Lancaster Girls’ Grammar School is an 11-18 girls' grammar school


To explore ways of equipping students with resilience and other life skills to give them the confidence to move out of their comfort zones. To support staff in creating safe ways for students “to fail” and share good practice across the community.


When the going got tough, girls had often given up. Research had shown that resilience often only develops as a result of failure.


Year 1

The focus was on action research and making links with other schools and outside agencies e.g. the primary mental healthcare team. These findings were used to enrich the curriculum and create opportunities for staff CPD.

Year 2

All staff were encouraged to trial practical ideas in the classroom e.g. strategies for supporting revision with emphasis on progress over time rather than instant achievement. Students were encouraged to reflect on “how” they learned rather than just “what” they learned. The wellbeing of staff was also a focus with support on revising working practices.

Year 3

Work with the Youth Sport Trust was used with Year 13 to teach and reward a broad set of life skills. These principles became part of induction for Year 7 and 12 students and were reinforced in assemblies and prize night. They were also included in new parent information evenings. Another project used YouTube based videos, shown in tutor groups, which inspired increased aspiration and resilience in an accessible form. The UNICEF Rights Respecting School Award was considered as a way of evaluating and bringing together these initiatives.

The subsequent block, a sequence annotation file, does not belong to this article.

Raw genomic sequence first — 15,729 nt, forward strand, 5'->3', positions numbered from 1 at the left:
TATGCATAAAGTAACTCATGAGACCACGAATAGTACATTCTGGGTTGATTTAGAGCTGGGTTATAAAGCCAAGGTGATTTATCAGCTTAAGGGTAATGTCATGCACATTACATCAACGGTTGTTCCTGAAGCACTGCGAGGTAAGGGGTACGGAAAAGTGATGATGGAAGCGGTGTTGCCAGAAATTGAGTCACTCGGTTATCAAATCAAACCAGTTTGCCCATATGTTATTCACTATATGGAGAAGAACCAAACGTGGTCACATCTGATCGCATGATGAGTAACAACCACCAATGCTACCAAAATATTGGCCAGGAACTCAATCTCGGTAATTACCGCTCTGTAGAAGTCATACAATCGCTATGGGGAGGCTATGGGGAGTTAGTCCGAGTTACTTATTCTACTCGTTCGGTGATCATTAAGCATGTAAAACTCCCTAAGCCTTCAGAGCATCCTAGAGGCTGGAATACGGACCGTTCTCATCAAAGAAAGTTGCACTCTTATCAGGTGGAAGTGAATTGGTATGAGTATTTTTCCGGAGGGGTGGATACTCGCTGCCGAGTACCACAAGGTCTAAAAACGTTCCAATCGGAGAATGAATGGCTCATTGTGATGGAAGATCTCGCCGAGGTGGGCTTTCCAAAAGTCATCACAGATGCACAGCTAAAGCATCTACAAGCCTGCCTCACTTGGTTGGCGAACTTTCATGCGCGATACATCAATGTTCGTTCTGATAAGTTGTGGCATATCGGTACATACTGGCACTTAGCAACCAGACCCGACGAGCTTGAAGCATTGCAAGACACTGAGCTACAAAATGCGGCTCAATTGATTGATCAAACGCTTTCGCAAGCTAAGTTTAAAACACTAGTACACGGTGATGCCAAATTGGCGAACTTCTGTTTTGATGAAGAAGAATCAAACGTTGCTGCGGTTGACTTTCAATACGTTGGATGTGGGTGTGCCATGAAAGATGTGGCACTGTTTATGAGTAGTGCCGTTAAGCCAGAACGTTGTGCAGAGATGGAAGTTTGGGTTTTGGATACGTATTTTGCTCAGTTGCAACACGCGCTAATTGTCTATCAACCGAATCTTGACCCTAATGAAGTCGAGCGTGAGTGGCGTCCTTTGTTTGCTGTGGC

Pupil Attitude Questionnaires, student focus groups, school council


Attendance improved across the school and was recorded as an area of strength. There was a more positive approach to wellbeing at an early stage, Year 7 students felt they were developing confidence and were trusted to do things on their own. GCSE results improved – in 2017 80.3% A* to A, placing the school in the top 25 for attainment nationally. A Level results also improved with 73% A*-B in 2017.


We feel that our learners are more equipped to challenge themselves. As we move to linear qualifications we are keen to develop study skills, alongside life skills, but there is an added emphasis on equipping yourself for the long journey through the qualifications. We have seen a renewed focus on staff and student wellbeing, As a senior leadership team I think we have learnt to forge links outside of our school, to seek and to share, and to encourage links amongst staff, students and parents more actively.


Jen Pardoe,